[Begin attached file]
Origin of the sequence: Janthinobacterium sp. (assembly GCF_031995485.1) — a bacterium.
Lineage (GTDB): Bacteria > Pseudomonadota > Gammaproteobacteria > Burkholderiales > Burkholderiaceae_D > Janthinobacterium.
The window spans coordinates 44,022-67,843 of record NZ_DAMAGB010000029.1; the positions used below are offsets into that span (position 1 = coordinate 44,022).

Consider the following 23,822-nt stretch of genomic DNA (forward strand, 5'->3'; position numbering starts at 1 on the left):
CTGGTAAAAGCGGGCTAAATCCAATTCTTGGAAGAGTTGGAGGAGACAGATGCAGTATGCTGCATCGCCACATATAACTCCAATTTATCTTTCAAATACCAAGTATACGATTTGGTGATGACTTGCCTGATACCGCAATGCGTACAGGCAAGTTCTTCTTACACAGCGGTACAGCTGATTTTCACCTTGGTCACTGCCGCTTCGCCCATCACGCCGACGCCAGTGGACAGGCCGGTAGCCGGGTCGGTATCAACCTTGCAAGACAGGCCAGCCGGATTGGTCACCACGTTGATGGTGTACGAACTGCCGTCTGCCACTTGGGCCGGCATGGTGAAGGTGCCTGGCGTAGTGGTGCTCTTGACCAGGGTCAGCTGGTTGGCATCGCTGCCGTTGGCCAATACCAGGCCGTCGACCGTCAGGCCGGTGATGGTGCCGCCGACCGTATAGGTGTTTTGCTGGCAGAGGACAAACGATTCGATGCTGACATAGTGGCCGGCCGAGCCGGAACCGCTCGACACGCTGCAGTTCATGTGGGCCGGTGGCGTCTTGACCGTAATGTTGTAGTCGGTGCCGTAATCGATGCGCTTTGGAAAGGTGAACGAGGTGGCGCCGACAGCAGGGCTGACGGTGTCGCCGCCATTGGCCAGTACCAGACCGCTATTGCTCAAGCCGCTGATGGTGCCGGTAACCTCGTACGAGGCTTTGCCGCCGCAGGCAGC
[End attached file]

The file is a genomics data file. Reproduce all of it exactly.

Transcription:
Origin of the sequence: Janthinobacterium sp. (assembly GCF_031995485.1) — a bacterium.
Lineage (GTDB): Bacteria > Pseudomonadota > Gammaproteobacteria > Burkholderiales > Burkholderiaceae_D > Janthinobacterium.
The window spans coordinates 44,022-67,843 of record NZ_DAMAGB010000029.1; the positions used below are offsets into that span (position 1 = coordinate 44,022).

Consider the following 23,822-nt stretch of genomic DNA (forward strand, 5'->3'; position numbering starts at 1 on the left):
CTGGTAAAAGCGGGCTAAATCCAATTCTTGGAAGAGTTGGAGGAGACAGATGCAGTATGCTGCATCGCCACATATAACTCCAATTTATCTTTCAAATACCAAGTATACGATTTGGTGATGACTTGCCTGATACCGCAATGCGTACAGGCAAGTTCTTCTTACACAGCGGTACAGCTGATTTTCACCTTGGTCACTGCCGCTTCGCCCATCACGCCGACGCCAGTGGACAGGCCGGTAGCCGGGTCGGTATCAACCTTGCAAGACAGGCCAGCCGGATTGGTCACCACGTTGATGGTGTACGAACTGCCGTCTGCCACTTGGGCCGGCATGGTGAAGGTGCCTGGCGTAGTGGTGCTCTTGACCAGGGTCAGCTGGTTGGCATCGCTGCCGTTGGCCAATACCAGGCCGTCGACCGTCAGGCCGGTGATGGTGCCGCCGACCGTATAGGTGTTTTGCTGGCAGAGGACAAACGATTCGATGCTGACATAGTGGCCGGCCGAGCCGGAACCGCTCGACACGCTGCAGTTCATGTGGGCCGGTGGCGTCTTGACCGTAATGTTGTAGTCGGTGCCGTAATCGATGCGCTTTGGAAAGGTGAACGAGGTGGCGCCGACAGCAGGGCTGACGGTGTCGCCGCCATTGGCCAGTACCAGACCGCTATTGCTCAAGCCGCTGATGGTGCCGGTAACCTCGTACGAGGCTTTGCCGCCGCAGGCAGC